Hedge funds refer to funds that can use one or more alternative investment strategies, including hedging against market downturns, investing in asset classes such as currencies or distressed securities, and utilizing return-enhancing tools such as leverage, derivatives, and arbitrage.
At a time when world stock markets appear to have reached excessive valuations and may be due for further correction, hedge funds provide a viable alternative to investors seeking capital appreciation as well as capital preservation in bear markets. The vast majority of hedge funds make consistency of return, rather than magnitude, their primary goal.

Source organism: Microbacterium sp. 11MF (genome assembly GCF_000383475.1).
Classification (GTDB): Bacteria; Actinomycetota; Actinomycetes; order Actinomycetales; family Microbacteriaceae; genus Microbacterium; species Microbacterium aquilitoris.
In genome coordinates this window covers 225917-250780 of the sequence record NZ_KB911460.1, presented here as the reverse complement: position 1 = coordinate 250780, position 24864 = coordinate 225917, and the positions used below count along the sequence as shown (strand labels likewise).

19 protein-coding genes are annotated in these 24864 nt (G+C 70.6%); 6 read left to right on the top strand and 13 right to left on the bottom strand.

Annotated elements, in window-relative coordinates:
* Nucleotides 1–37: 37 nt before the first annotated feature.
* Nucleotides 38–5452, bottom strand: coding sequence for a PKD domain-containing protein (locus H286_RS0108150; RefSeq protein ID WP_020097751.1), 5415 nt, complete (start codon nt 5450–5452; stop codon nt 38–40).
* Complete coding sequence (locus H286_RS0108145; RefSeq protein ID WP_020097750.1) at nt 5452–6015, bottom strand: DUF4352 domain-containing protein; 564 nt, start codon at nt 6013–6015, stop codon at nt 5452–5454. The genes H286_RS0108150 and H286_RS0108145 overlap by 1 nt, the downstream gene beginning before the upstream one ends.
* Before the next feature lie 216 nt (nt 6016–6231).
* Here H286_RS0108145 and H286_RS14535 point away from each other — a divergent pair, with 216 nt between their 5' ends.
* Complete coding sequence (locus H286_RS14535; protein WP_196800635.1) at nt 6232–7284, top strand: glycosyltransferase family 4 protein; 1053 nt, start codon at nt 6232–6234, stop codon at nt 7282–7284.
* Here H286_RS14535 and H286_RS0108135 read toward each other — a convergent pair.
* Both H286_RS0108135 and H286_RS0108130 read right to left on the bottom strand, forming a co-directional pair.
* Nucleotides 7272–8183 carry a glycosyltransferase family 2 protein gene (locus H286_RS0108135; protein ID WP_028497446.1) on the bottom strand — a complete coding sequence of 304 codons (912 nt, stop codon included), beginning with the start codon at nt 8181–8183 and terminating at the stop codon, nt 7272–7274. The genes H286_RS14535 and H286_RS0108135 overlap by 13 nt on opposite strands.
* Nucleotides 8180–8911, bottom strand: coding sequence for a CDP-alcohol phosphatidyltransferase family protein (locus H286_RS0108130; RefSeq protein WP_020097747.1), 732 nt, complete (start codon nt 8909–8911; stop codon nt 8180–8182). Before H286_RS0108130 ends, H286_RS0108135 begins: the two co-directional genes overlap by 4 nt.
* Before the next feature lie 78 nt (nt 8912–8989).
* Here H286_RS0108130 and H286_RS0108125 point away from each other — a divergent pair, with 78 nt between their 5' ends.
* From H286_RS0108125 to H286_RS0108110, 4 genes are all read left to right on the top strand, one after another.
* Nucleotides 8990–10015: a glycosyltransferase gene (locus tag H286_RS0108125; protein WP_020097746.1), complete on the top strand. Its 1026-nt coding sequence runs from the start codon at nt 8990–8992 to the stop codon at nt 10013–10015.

It is important to understand the differences between the various hedge fund strategies because all hedge funds are not the same — investment returns, volatility, and risk vary enormously among the different hedge fund strategies. Some strategies which are not correlated to equity markets are able to deliver consistent returns with extremely low risk of loss, while others may be as or more volatile than mutual funds.